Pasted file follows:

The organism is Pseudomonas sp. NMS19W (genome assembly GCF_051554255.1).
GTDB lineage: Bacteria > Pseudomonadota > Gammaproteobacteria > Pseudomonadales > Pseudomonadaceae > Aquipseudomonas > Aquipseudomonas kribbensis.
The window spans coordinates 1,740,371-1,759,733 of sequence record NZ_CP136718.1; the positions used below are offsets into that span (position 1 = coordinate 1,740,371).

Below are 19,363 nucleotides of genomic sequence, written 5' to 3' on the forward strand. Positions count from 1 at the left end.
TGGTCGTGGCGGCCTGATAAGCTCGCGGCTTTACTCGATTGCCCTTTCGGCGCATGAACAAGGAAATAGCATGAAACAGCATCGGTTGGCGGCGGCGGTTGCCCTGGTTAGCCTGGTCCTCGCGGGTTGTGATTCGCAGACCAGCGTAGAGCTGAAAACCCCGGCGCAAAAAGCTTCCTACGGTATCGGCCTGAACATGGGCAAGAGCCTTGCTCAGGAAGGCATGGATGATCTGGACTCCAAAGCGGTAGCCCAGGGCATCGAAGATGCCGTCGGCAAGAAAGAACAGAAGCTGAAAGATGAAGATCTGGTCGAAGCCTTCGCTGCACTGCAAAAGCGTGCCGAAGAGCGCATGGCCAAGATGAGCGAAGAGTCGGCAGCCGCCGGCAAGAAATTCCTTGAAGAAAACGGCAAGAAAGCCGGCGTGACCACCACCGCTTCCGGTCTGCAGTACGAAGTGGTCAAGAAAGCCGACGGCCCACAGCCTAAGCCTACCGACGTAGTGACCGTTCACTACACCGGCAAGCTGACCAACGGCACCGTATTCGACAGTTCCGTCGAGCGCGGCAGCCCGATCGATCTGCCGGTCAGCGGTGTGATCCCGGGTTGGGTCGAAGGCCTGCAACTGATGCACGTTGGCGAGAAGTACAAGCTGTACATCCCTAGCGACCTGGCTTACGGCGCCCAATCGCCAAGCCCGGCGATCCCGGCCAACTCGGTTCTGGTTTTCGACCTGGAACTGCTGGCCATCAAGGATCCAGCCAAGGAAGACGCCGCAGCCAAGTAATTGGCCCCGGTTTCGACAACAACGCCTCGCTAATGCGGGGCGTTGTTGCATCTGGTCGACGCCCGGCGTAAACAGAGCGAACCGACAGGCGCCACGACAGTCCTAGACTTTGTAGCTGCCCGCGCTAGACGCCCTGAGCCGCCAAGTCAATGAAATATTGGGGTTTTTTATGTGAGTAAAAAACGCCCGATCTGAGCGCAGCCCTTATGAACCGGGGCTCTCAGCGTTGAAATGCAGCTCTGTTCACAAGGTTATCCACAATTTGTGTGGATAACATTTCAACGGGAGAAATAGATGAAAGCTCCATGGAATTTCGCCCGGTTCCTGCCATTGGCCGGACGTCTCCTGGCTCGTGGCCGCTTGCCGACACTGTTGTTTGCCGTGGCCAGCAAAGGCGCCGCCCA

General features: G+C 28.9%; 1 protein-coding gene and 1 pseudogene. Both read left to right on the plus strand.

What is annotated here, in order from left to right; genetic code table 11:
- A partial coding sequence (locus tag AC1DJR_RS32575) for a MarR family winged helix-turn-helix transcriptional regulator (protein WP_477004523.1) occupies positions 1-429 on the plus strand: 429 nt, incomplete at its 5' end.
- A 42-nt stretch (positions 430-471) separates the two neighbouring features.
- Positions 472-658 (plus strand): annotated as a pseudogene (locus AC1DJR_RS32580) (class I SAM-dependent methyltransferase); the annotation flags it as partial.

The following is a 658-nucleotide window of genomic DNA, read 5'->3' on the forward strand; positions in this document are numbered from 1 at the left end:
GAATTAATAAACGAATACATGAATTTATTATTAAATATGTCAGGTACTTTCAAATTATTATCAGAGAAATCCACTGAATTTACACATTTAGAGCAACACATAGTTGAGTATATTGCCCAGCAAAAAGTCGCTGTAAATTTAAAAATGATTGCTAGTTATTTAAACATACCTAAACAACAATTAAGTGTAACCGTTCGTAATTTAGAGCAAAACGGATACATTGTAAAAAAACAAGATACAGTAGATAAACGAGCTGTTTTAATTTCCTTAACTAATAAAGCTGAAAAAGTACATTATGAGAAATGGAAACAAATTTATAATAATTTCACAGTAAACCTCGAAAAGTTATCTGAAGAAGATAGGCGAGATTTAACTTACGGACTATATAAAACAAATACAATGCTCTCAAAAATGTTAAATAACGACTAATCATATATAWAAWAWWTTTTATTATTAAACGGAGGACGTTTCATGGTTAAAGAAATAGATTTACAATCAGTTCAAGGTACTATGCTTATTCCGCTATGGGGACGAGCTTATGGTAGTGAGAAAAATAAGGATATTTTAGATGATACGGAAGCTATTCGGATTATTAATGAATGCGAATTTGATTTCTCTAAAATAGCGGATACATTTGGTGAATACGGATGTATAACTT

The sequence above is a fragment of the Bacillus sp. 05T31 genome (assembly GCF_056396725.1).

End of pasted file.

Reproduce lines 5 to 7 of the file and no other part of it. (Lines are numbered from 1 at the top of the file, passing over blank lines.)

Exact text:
TGGTCGTGGCGGCCTGATAAGCTCGCGGCTTTACTCGATTGCCCTTTCGGCGCATGAACAAGGAAATAGCATGAAACAGCATCGGTTGGCGGCGGCGGTTGCCCTGGTTAGCCTGGTCCTCGCGGGTTGTGATTCGCAGACCAGCGTAGAGCTGAAAACCCCGGCGCAAAAAGCTTCCTACGGTATCGGCCTGAACATGGGCAAGAGCCTTGCTCAGGAAGGCATGGATGATCTGGACTCCAAAGCGGTAGCCCAGGGCATCGAAGATGCCGTCGGCAAGAAAGAACAGAAGCTGAAAGATGAAGATCTGGTCGAAGCCTTCGCTGCACTGCAAAAGCGTGCCGAAGAGCGCATGGCCAAGATGAGCGAAGAGTCGGCAGCCGCCGGCAAGAAATTCCTTGAAGAAAACGGCAAGAAAGCCGGCGTGACCACCACCGCTTCCGGTCTGCAGTACGAAGTGGTCAAGAAAGCCGACGGCCCACAGCCTAAGCCTACCGACGTAGTGACCGTTCACTACACCGGCAAGCTGACCAACGGCACCGTATTCGACAGTTCCGTCGAGCGCGGCAGCCCGATCGATCTGCCGGTCAGCGGTGTGATCCCGGGTTGGGTCGAAGGCCTGCAACTGATGCACGTTGGCGAGAAGTACAAGCTGTACATCCCTAGCGACCTGGCTTACGGCGCCCAATCGCCAAGCCCGGCGATCCCGGCCAACTCGGTTCTGGTTTTCGACCTGGAACTGCTGGCCATCAAGGATCCAGCCAAGGAAGACGCCGCAGCCAAGTAATTGGCCCCGGTTTCGACAACAACGCCTCGCTAATGCGGGGCGTTGTTGCATCTGGTCGACGCCCGGCGTAAACAGAGCGAACCGACAGGCGCCACGACAGTCCTAGACTTTGTAGCTGCCCGCGCTAGACGCCCTGAGCCGCCAAGTCAATGAAATATTGGGGTTTTTTATGTGAGTAAAAAACGCCCGATCTGAGCGCAGCCCTTATGAACCGGGGCTCTCAGCGTTGAAATGCAGCTCTGTTCACAAGGTTATCCACAATTTGTGTGGATAACATTTCAACGGGAGAAATAGATGAAAGCTCCATGGAATTTCGCCCGGTTCCTGCCATTGGCCGGACGTCTCCTGGCTCGTGGCCGCTTGCCGACACTGTTGTTTGCCGTGGCCAGCAAAGGCGCCGCCCA

General features: G+C 28.9%; 1 protein-coding gene and 1 pseudogene. Both read left to right on the plus strand.

What is annotated here, in order from left to right; genetic code table 11: